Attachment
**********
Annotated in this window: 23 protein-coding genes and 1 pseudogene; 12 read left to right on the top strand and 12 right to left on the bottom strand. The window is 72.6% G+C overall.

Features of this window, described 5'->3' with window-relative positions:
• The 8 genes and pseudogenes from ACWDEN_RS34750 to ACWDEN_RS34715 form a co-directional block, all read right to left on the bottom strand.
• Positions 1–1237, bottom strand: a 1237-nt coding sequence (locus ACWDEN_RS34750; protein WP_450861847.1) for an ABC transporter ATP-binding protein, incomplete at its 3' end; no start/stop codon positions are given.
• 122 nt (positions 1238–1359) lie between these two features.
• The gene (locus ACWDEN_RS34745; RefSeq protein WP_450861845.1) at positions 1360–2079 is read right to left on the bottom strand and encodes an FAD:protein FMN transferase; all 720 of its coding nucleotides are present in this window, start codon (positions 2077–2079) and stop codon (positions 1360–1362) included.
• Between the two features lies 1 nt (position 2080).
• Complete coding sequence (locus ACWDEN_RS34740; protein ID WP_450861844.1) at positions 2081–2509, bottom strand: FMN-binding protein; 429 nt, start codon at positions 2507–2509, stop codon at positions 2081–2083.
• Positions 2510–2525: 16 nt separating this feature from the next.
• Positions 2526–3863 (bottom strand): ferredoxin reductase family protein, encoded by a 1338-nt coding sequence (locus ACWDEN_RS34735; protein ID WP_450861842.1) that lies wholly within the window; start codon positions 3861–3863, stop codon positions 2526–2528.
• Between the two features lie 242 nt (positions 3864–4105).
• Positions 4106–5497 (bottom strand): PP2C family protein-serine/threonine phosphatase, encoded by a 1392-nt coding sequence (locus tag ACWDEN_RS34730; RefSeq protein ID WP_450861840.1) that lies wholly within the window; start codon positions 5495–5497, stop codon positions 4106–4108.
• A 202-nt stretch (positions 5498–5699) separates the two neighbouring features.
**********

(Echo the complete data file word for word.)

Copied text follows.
Annotated in this window: 23 protein-coding genes and 1 pseudogene; 12 read left to right on the top strand and 12 right to left on the bottom strand. The window is 72.6% G+C overall.

Features of this window, described 5'->3' with window-relative positions:
• The 8 genes and pseudogenes from ACWDEN_RS34750 to ACWDEN_RS34715 form a co-directional block, all read right to left on the bottom strand.
• Positions 1–1237, bottom strand: a 1237-nt coding sequence (locus ACWDEN_RS34750; protein WP_450861847.1) for an ABC transporter ATP-binding protein, incomplete at its 3' end; no start/stop codon positions are given.
• 122 nt (positions 1238–1359) lie between these two features.
• The gene (locus ACWDEN_RS34745; RefSeq protein WP_450861845.1) at positions 1360–2079 is read right to left on the bottom strand and encodes an FAD:protein FMN transferase; all 720 of its coding nucleotides are present in this window, start codon (positions 2077–2079) and stop codon (positions 1360–1362) included.
• Between the two features lies 1 nt (position 2080).
• Complete coding sequence (locus ACWDEN_RS34740; protein ID WP_450861844.1) at positions 2081–2509, bottom strand: FMN-binding protein; 429 nt, start codon at positions 2507–2509, stop codon at positions 2081–2083.
• Positions 2510–2525: 16 nt separating this feature from the next.
• Positions 2526–3863 (bottom strand): ferredoxin reductase family protein, encoded by a 1338-nt coding sequence (locus ACWDEN_RS34735; protein ID WP_450861842.1) that lies wholly within the window; start codon positions 3861–3863, stop codon positions 2526–2528.
• Between the two features lie 242 nt (positions 3864–4105).
• Positions 4106–5497 (bottom strand): PP2C family protein-serine/threonine phosphatase, encoded by a 1392-nt coding sequence (locus tag ACWDEN_RS34730; RefSeq protein ID WP_450861840.1) that lies wholly within the window; start codon positions 5495–5497, stop codon positions 4106–4108.
• A 202-nt stretch (positions 5498–5699) separates the two neighbouring features.